When operations and security teams work together, companies can achieve complementary goals when it comes to monitoring and observability — surfacing business-critical information while ensuring compliance and end-user privacy. In this whitepaper, we’ll go over the five essential security features to look for in a monitoring and observability solution and how the right toolset can empower both security and operations teams.
Security and visibility — contrary to popular opinion — go hand in hand. When operations and security teams work together, companies can achieve complementary goals when it comes to monitoring and observability — surfacing business-critical information while ensuring compliance and end-user privacy.
Whether your concerns are around security and privacy in the public cloud or securing your Docker containers, it’s important to find a monitoring tool that meets certain criteria when it comes to security. In this whitepaper, we’ll go over the five essential security features to look for in a monitoring and observability solution and how the right toolset can empower both security and operations teams.
We’ll go into each feature below, or feel free to click ahead to the feature you’re most interested in learning about.
Because monitoring requires some degree of access to your systems, it’s important to have measures in place to ensure the right people are accessing your resources (and make sure they’re performing the appropriate actions on those resources). Role-based access control (RBAC) is one such measure. RBAC enables you to lock down access to resources based on roles; you assign a user to a particular role, which in turn dictates the actions they’re allowed to perform on a resource. To imagine how that might apply to monitoring, you might, for example, have an operator role — in order to perform their day-to-day job, they need to be able to create checks, so that capability is defined as part of their role. An auditor might need to see those checks — but not edit or create them — so that role would be defined with read-only privileges when it comes to checks.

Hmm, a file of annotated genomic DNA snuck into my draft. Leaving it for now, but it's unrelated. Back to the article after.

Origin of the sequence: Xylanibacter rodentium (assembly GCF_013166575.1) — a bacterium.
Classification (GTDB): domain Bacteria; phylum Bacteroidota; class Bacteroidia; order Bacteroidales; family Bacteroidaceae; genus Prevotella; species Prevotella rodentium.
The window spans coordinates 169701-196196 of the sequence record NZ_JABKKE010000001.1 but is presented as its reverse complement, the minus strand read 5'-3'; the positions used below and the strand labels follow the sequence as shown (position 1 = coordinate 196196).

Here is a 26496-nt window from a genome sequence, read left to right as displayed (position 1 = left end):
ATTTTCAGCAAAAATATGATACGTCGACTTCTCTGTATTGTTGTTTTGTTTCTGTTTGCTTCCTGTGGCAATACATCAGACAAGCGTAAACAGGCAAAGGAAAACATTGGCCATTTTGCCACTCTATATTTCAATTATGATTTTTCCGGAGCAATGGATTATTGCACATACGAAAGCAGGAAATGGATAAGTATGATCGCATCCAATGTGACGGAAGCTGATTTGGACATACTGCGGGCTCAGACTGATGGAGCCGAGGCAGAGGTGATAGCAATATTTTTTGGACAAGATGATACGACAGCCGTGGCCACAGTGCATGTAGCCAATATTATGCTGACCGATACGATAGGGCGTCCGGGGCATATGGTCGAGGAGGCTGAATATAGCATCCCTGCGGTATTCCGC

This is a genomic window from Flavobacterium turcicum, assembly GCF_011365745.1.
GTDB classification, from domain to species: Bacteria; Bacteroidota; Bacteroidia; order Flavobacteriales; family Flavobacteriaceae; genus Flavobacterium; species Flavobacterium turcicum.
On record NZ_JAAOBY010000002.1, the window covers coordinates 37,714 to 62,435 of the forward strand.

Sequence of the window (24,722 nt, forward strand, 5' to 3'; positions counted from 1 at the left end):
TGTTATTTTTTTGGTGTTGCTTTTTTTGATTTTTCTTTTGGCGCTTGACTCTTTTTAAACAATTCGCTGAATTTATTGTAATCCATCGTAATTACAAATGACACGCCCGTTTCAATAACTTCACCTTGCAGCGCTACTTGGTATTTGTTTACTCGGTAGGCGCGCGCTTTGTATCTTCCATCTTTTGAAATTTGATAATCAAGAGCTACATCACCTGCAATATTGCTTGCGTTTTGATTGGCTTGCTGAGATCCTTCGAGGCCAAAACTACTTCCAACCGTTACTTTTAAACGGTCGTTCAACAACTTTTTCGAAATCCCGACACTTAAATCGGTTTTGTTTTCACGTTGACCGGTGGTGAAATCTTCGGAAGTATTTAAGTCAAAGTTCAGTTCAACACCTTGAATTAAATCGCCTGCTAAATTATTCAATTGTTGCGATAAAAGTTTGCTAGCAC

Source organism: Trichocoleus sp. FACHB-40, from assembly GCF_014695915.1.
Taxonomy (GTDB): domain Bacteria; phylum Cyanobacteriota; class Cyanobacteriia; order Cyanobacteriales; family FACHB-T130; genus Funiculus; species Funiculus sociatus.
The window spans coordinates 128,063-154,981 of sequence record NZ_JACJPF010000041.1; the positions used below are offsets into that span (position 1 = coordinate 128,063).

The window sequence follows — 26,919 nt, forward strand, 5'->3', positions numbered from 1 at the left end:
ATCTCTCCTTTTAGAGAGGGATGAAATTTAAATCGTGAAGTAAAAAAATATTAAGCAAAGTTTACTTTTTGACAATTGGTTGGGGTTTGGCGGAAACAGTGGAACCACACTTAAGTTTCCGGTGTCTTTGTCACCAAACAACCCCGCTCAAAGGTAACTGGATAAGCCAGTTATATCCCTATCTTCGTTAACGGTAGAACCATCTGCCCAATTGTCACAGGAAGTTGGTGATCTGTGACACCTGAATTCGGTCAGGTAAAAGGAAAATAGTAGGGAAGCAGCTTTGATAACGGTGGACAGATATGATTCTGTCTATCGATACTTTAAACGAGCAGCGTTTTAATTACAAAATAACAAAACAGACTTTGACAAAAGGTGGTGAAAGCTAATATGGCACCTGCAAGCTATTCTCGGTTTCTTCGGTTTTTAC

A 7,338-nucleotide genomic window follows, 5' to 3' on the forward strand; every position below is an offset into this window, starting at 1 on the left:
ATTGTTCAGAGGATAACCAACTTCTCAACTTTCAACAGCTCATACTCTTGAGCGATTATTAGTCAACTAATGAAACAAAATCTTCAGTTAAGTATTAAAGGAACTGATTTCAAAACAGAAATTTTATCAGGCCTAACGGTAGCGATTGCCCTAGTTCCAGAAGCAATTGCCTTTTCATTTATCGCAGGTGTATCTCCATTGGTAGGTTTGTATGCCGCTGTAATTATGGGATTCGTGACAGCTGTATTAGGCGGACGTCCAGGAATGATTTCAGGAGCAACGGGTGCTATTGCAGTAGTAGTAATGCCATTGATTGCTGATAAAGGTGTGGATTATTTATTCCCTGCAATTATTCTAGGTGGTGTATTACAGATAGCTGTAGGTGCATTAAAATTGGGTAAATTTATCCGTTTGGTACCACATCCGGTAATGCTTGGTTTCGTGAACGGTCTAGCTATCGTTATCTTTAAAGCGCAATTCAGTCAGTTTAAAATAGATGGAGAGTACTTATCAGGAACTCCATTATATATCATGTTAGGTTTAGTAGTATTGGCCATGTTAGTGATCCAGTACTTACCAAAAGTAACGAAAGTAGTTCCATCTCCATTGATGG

At Sensu, we modeled our RBAC implementation after Kubernetes RBAC, and if you’re familiar with the concept of Kubernetes namespaces, the workflow and terms should look familiar: you’ll configure permissions via
sensuctl or via the Sensu API, and top-level types are defined as
ClusterRoleBinding. Here’s a brief breakdown of terms:
Role is essentially a collection of permissions, which are only added, not denied. You can limit a role to a single namespace or cluster-wide with a
ClusterRole. We’d recommend starting with the default
ClusterRole in Sensu:
$ sensuctl cluster-role list Name Rules ─────────────── ─────── admin 2 cluster-admin 1 edit 2 system:agent 1 system:user 2 view 1
You can associate permissions to a user or group of users with a binding. Grant permissions to a specific namespace with a
RoleBinding, or cluster-wide with
We recommend creating a test namespace to try out setting up roles. Once you have things set up as you like, you can integrate those roles into a production namespace.
As noted earlier, your monitoring tool requires some degree of access in order to serve its main function — giving you visibility into your applications and services. However, you want to avoid putting plaintext secrets (such as passwords and API keys) directly into your monitoring configurations, as that can open you up to security issues. And while those credentials are critical to your monitoring operations, you don’t want your monitoring tool to become an attack vector.
With secrets management, you’re able to safely and securely manage authentication credentials (AKA, “secrets”) in your infrastructure. Secrets management improves monitoring and observability in three major ways:
Sensu secrets management works with HashiCorp Vault or any provider of your choosing via our environment variable, including Google Cloud Secrets Manager, AWS Secures Manager, Azure Key Vault, Kubernetes Secrets, CyberArk, and more.